“This isn’t the stereotypical folks who want to get stoned,” she said. “These are people who need this for pain relief – seniors and veterans who want to utilize this. This is a bipartisan issue. We’re hearing it from east to west in Kansas that we need to do something about it.”

Sen. Mike Thompson, a Shawnee Republican, called medicinal marijuana “substance abuse” that could “cause more suicides and human misery.”

Echoing other marijuana legalization opponents, he emphasized that medicinal marijuana cards are often too easy to obtain. Thompson said helping veterans and the elderly is often used as an “excuse,” when in reality marijuana sales only benefit a few people.

“The bills I’ve read, all they do is grow government and favor a certain class of folks who want to sell this,” he said. “It’s not about health at all, it has more to do with politics and somebody wanting to get rich off marijuana.”

In the absence of regulated, legal cannabis, the alternative cannabinoid market in the state is large, supporters say.

These products, which can be found in many Kansas gas stations, are unregulated. Delta-8 and Delta-9 THC, which come from the cannabis plant, can produce similar effects to authentic marijuana and make a user feel high.

Because they are unregulated and not FDA approved, these products pose a risk to Kansan consumers, said Kelly Rippel, a lobbyist for the Kansas Cannabis Coalition.

“The bottom line is we’re looking at serious public health concerns the longer they don’t regulate cannabis,” Rippel said. “People are buying products and they don’t know what is in them.”

“The more we go down this path of complete prohibition, lawmakers are just expanding the underground market, and feeding illicit markets if they don’t allow a regulated process by which people can consume illegal access products.”

But with the DEA’s rescheduling of the drug, many lawmakers say a medicinal marijuana bill could be passed within the next couple of sessions. But recreational marijuana is likely much further down the line, they say.


Many lawmakers are resistant to passing medicinal marijuana because they believe legalizing it for medicinal purposes will lead to recreational legalization soon after, Rep. John Eplee, an Atchison Republican, said.

But Eplee, a physician, said the medicine is effectively used to relieve chronic, long-term pain, and that recreational marijuana is far from consideration in the state.

“There is a big difference between recreational and medical marijuana,” he said. “I’ve heard it said that once you have medical marijuana, it just is a matter of time before you have recreational marijuana. That’s really not true in a lot of states. I’m pretty comfortable that in the bills that we tried to pass, there are very appropriate safeguards built into that to allow for safe deployment of medical marijuana in Kansas.”

Steffen, however, said legalizing marijuana for medicinal purposes would lead to rampant use even for those who do not need the drug to treat health conditions. Even restrictive bills that authorize the drug for specified uses could “give a card to everybody” who wants marijuana.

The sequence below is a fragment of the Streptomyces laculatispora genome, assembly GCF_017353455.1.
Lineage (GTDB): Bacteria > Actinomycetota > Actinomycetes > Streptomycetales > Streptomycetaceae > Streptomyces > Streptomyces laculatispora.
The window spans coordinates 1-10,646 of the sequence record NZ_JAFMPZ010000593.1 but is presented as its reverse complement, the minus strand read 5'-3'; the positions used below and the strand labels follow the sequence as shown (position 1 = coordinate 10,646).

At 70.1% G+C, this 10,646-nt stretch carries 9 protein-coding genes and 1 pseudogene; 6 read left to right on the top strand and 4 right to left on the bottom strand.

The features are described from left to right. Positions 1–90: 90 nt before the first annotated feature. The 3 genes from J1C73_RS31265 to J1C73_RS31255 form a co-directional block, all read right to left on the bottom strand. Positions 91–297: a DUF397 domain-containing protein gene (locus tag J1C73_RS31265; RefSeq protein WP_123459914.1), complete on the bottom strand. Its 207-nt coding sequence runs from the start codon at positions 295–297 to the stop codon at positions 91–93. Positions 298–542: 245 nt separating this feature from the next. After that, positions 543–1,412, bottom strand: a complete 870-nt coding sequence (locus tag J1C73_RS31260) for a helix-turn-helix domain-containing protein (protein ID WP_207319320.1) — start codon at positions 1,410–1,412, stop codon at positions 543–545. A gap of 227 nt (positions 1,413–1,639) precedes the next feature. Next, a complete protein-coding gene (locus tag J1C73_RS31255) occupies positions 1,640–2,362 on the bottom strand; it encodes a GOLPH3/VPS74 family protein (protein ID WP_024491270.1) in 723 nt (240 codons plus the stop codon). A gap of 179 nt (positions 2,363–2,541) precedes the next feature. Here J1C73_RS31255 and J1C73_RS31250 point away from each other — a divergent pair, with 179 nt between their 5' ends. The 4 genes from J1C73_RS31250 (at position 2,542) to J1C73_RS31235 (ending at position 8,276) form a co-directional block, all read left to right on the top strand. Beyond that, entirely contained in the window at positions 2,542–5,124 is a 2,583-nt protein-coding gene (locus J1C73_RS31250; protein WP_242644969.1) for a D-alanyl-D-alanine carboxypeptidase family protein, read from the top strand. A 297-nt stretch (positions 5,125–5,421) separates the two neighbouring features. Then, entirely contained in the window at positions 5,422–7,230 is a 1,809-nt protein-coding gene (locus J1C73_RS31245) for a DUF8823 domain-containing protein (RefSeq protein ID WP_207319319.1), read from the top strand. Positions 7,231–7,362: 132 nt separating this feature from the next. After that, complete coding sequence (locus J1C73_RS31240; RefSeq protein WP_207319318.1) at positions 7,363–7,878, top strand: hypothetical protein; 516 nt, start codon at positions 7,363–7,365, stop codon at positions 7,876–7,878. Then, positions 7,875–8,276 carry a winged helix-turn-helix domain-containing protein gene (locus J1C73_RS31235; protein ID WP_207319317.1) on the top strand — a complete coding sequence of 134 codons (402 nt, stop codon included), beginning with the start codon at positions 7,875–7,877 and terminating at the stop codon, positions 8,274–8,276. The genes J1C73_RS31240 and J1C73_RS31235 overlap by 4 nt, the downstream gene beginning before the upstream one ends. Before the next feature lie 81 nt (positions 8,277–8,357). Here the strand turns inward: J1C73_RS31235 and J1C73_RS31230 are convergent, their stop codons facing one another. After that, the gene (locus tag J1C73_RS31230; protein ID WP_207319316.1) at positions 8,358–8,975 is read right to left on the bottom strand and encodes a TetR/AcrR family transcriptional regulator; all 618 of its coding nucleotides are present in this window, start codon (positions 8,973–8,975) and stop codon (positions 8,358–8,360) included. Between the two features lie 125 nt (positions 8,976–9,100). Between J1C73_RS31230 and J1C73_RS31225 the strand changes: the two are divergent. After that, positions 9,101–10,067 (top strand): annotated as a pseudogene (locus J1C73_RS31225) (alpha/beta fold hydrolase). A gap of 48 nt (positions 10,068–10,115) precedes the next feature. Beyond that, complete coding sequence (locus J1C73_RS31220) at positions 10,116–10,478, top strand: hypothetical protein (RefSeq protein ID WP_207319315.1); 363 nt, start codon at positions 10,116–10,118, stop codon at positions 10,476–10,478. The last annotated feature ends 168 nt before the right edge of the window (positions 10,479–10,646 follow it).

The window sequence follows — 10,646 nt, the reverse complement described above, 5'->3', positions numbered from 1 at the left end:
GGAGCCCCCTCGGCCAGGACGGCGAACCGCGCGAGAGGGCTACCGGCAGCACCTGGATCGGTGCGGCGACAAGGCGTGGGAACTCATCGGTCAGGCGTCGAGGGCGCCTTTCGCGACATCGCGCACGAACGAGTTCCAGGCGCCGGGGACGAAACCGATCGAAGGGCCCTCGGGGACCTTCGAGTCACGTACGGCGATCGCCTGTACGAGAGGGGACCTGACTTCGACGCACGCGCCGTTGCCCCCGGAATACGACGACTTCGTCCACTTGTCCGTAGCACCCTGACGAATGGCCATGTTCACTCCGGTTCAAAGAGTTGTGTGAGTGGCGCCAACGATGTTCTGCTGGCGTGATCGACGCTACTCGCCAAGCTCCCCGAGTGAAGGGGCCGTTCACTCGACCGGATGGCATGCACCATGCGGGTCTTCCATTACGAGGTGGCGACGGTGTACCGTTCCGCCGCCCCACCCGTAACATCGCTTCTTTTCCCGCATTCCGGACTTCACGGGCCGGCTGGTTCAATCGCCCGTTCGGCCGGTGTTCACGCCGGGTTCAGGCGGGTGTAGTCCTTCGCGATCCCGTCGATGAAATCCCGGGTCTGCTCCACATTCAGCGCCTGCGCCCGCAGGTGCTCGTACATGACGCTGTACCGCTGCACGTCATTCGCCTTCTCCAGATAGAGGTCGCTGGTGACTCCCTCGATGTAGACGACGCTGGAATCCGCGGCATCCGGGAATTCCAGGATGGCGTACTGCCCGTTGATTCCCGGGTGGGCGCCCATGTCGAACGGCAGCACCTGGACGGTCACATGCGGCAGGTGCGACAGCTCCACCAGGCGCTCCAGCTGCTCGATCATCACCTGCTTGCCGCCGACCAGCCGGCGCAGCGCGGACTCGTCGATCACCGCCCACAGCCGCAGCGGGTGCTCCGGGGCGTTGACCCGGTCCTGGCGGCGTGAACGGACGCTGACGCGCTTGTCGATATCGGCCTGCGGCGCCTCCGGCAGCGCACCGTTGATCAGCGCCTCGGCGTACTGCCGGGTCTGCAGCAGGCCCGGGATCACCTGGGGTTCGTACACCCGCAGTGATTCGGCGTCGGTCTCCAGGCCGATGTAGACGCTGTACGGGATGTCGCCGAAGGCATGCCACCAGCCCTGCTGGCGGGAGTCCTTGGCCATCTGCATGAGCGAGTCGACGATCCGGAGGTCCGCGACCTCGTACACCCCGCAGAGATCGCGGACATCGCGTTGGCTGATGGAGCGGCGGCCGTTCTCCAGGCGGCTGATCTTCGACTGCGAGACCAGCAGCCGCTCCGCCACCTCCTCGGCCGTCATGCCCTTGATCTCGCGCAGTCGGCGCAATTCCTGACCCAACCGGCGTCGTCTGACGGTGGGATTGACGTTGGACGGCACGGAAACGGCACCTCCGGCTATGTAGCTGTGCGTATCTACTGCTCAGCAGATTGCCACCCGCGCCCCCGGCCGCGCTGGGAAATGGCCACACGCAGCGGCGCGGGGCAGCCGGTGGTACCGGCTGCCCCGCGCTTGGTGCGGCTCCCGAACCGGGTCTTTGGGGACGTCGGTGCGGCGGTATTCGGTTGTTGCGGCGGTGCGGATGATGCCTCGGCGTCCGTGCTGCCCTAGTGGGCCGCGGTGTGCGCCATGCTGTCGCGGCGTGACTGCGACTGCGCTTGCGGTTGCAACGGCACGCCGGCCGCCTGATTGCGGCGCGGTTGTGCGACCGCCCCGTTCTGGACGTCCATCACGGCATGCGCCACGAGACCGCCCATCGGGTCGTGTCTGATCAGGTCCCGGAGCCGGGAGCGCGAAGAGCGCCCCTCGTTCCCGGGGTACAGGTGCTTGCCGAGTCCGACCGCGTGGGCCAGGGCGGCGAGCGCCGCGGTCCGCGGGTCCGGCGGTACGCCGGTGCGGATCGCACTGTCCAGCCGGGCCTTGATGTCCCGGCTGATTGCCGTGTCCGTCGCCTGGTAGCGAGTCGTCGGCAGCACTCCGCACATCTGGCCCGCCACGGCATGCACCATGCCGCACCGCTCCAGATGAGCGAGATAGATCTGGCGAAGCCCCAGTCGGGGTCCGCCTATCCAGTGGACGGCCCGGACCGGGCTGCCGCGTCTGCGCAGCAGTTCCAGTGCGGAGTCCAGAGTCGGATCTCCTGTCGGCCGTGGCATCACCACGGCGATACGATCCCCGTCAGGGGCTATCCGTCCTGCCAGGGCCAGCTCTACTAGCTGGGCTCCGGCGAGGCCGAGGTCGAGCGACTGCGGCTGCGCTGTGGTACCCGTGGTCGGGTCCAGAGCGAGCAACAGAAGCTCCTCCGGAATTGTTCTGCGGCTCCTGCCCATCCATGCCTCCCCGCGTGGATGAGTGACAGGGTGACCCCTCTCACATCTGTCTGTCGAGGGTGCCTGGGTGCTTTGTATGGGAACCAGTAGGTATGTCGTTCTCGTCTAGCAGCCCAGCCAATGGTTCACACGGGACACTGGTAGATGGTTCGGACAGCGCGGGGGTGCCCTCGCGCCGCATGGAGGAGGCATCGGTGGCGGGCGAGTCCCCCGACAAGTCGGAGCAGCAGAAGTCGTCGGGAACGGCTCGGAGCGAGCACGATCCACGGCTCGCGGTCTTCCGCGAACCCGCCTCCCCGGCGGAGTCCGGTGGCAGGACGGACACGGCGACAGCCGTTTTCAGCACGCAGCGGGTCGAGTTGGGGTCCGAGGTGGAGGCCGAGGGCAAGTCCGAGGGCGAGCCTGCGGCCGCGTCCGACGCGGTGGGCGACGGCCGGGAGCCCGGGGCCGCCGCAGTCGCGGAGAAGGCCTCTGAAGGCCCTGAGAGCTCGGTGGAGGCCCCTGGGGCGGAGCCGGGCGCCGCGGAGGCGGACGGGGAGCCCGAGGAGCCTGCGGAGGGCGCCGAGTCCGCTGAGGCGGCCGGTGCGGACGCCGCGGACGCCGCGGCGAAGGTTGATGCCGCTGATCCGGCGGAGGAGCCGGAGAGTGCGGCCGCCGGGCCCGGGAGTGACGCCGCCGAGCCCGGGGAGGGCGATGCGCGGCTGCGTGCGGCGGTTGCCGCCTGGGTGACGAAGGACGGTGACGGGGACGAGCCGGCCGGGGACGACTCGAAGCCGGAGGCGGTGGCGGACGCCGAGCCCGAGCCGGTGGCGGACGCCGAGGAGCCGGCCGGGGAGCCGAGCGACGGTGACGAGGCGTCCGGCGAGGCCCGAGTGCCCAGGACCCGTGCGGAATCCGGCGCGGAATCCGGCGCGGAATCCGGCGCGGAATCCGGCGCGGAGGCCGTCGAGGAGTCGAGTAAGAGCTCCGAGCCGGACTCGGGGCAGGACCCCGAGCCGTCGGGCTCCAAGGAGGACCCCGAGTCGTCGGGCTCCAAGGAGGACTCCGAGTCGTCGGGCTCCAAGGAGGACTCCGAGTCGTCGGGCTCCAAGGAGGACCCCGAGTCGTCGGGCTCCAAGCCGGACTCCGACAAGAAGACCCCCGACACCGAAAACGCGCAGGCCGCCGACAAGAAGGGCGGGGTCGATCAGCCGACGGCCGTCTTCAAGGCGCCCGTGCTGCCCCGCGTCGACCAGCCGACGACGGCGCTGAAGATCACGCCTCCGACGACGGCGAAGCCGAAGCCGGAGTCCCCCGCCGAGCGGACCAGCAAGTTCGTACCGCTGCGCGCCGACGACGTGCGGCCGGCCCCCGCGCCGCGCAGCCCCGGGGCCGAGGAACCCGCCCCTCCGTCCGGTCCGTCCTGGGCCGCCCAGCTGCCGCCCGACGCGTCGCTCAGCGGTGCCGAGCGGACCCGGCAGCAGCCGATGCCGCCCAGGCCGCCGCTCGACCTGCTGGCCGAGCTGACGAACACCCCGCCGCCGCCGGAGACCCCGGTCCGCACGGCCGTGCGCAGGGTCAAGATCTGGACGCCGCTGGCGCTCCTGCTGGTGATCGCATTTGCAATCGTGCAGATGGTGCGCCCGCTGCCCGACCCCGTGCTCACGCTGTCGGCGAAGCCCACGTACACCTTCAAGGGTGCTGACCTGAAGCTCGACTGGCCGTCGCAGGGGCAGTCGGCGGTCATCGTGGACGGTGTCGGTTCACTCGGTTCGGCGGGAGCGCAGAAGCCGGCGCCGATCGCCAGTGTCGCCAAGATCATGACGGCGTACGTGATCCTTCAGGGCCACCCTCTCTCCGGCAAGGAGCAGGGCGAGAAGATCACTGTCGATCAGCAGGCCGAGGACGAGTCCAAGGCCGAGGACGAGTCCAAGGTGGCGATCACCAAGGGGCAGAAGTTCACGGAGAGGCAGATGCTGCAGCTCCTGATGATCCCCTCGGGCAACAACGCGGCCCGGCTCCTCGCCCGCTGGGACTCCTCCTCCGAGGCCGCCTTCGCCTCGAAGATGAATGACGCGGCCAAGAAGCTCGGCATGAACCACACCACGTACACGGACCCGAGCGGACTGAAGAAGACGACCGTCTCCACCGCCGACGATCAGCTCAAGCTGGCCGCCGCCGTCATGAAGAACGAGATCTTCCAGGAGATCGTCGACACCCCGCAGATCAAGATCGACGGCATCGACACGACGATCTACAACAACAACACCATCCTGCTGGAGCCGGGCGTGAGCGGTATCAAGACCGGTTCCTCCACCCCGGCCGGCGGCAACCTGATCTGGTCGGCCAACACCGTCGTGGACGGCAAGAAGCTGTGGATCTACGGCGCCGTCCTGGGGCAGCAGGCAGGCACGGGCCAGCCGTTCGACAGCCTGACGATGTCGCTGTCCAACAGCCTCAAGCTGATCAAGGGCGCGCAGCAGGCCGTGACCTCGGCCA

“Medical is recreational,” he said. “It’s the same thing. One pig has a little lipstick, the other doesn’t.”

The vast majority of Kansas voters support legalizing marijuana for medicinal and recreational purposes, according to an annual public opinion survey conducted by Fort Hays State University. Unlike Kansas’s border states, however, Kansas does not have a way to legalize marijuana through ballot-initiative referendums unless state lawmakers first approve.

A new PAC, called the Cannabis Justice Coalition, seeks to help elect bipartisan, pro-cannabis candidates in the upcoming election where every Kansas House and Senate seat is up for grabs.

Igna Selders, the executive director of the coalition, said Kansans have to use their voice at the ballot box to see real change.

“We are putting the pressure on everybody up for reelection right now,” she said. “Because they’ve been avoiding the topic, and at this point, it hasn’t been front and central. Our biggest mission is to make cannabis legislation the central issue this election cycle.”

Many lawmakers think cannabis won’t be a primary issue in the upcoming election. But Shafton, a pro-cannabis lobbyist, said the numbers reveal that Kansans are willing to break federal and state laws to get marijuana over state lines, showing Kansans are more than ready to see it in their home state.

“It’s important for the public to make sure their elected officials know they’re watching and paying attention and that it is a topic people are willing to cast or not cast a vote for,” he said. “Because right now legislators aren’t taking it seriously as something that will actually bring someone to the polls. But, for many, it will.”

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Region: Kansas